This weekend I visited Brooklyn Flea, the best-known and likely the trendiest of the outer boroughs’ flea markets. During the spring and summer months Brooklyn Flea is an open-air bazaar, popping up in Fort Greene on Saturdays and Williamsburg on Sundays, but it moves indoors during the winter. At the time of the visit your correspondent was a tad sleep-deprived, and didn’t trust herself to be coherent enough to interview vendors. Did that keep her from buying a handcrafted wooden folding chair? It did not.
Brooklyn Flea was founded in April 2008 by Jonathan Butler, who operates the Brooklyn real estate website The Brownstoner, and Eric Demby, former communications director to Brooklyn Borough President Marty Markowitz. The market has received a slew of accolades from publications like The New York Times, Time Out New York, and Travel + Leisure. Butler and Demby also operate Smorgasburg, a summer food market in Williamsburg and DUMBO.
The winter market, which features crafts and antiques from over 100 vendors, is worth visiting for the architecture alone. Housed in the former Williamsburg Savings Bank at One Hanson Place, literally a hop, skip and a jump from the Atlantic Ave Terminal, the market gets an elegant boost from the vaulted ceilings, brass fixtures, sand-colored marble walls and stained glass windows perfectly suited to the display of beautiful things. Food vendors occupy the former bank vault on the lower level, selling hip specialty foods like lobster rolls and, I don’t know, organic quinoa-kale smoothies or something.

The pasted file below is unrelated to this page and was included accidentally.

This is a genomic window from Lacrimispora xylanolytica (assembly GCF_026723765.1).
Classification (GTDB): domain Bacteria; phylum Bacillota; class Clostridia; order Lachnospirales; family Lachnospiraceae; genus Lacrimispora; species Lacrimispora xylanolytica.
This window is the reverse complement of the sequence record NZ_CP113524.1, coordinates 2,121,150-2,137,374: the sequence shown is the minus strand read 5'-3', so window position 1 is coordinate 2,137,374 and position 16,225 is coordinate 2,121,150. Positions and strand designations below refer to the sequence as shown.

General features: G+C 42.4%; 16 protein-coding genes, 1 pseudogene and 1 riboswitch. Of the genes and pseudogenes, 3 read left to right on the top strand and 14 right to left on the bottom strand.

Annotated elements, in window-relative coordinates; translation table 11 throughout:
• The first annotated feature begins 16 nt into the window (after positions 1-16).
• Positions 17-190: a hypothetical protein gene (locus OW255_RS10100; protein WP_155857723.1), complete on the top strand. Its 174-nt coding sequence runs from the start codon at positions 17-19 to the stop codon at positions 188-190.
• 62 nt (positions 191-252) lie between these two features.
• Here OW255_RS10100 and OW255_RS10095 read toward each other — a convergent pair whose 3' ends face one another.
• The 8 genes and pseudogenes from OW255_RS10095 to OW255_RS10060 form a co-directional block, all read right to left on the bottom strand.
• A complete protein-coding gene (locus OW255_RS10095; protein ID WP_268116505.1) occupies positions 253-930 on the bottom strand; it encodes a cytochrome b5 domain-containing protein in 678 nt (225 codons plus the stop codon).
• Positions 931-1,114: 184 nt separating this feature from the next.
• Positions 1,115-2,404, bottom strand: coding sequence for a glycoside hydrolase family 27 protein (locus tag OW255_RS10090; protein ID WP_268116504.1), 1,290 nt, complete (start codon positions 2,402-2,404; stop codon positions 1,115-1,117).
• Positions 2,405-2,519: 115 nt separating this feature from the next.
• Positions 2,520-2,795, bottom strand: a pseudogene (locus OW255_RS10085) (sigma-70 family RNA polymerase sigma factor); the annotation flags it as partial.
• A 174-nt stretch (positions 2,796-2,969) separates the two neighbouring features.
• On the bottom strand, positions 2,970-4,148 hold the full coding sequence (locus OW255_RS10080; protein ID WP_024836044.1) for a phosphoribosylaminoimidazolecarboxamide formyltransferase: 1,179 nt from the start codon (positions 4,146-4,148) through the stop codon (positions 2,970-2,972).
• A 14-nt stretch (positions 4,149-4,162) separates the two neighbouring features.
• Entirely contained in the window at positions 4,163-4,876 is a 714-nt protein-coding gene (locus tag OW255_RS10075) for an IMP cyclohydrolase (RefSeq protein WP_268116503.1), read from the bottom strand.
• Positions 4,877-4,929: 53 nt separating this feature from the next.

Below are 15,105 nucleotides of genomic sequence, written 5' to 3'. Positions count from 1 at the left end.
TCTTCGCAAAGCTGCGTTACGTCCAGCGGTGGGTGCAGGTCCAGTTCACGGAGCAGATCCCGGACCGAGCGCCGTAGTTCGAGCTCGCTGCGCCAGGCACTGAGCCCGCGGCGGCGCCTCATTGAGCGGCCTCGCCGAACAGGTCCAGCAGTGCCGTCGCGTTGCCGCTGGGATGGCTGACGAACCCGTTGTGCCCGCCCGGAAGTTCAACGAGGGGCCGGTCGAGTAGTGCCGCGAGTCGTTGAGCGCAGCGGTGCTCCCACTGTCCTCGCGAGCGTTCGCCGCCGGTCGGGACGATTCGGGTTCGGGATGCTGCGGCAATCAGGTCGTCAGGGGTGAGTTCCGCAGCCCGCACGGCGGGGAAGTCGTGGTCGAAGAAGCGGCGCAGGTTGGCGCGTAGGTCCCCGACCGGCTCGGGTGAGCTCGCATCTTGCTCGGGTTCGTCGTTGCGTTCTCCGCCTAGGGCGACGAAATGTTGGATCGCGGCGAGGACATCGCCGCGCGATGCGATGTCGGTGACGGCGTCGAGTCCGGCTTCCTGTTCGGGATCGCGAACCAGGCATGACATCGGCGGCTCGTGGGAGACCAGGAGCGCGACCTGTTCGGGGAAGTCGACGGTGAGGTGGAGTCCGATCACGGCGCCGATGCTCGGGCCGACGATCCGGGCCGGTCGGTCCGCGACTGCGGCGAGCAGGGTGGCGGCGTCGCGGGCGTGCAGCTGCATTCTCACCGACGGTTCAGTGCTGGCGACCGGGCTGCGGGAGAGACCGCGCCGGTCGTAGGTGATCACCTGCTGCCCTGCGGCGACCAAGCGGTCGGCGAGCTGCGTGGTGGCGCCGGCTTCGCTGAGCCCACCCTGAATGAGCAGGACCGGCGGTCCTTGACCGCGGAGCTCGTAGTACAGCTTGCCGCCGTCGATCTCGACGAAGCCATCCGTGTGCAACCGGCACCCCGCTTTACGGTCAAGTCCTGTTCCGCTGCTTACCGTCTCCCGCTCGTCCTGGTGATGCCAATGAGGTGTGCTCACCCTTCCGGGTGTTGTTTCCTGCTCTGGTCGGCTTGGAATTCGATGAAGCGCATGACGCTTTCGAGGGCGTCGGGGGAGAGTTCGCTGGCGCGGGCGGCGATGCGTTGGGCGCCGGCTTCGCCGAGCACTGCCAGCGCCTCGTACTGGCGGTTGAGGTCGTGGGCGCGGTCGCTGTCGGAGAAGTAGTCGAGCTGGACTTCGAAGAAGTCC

No severed doll heads or Nazi paraphernalia here (I’ve seen both at Antiques Garage); Brooklyn Flea is carefully curated, and the effort is appreciated. The main floor is crammed with stalls selling a mixture of old or repurposed items and new crafts. Vendors sit or stand placidly by their offerings of vintage jewelry, prints and frames, handmade furniture and leather goods, mirrors bordered with antique tile, old-timey trinkets like skeleton keys and mason jars – what is it about older glasswork that seems so much sturdier and aesthetically appealing? – and an abundance of funky shoes and clothing, including plenty of those thick nubby sweaters that we all adore. The vendors spill over to an upstairs mezzanine, which also offers a nice bird’s eye view of the throng below.
Although a seasoned bargain hunter can no doubt dig up a good deal, Brooklyn Flea is a pretty upscale market, so thrift is not its primary virtue. Brooklyn Flea makes bazaar-browsing (“flea-ing”?) an easygoing, totally worthwhile event. I encourage you to make a day of it. Put on one of your nubby unicorn-pattern sweaters, bring some cash, grab a vegan carob brownie (or whatever) and enjoy.
Photo from marketsofnewyork.com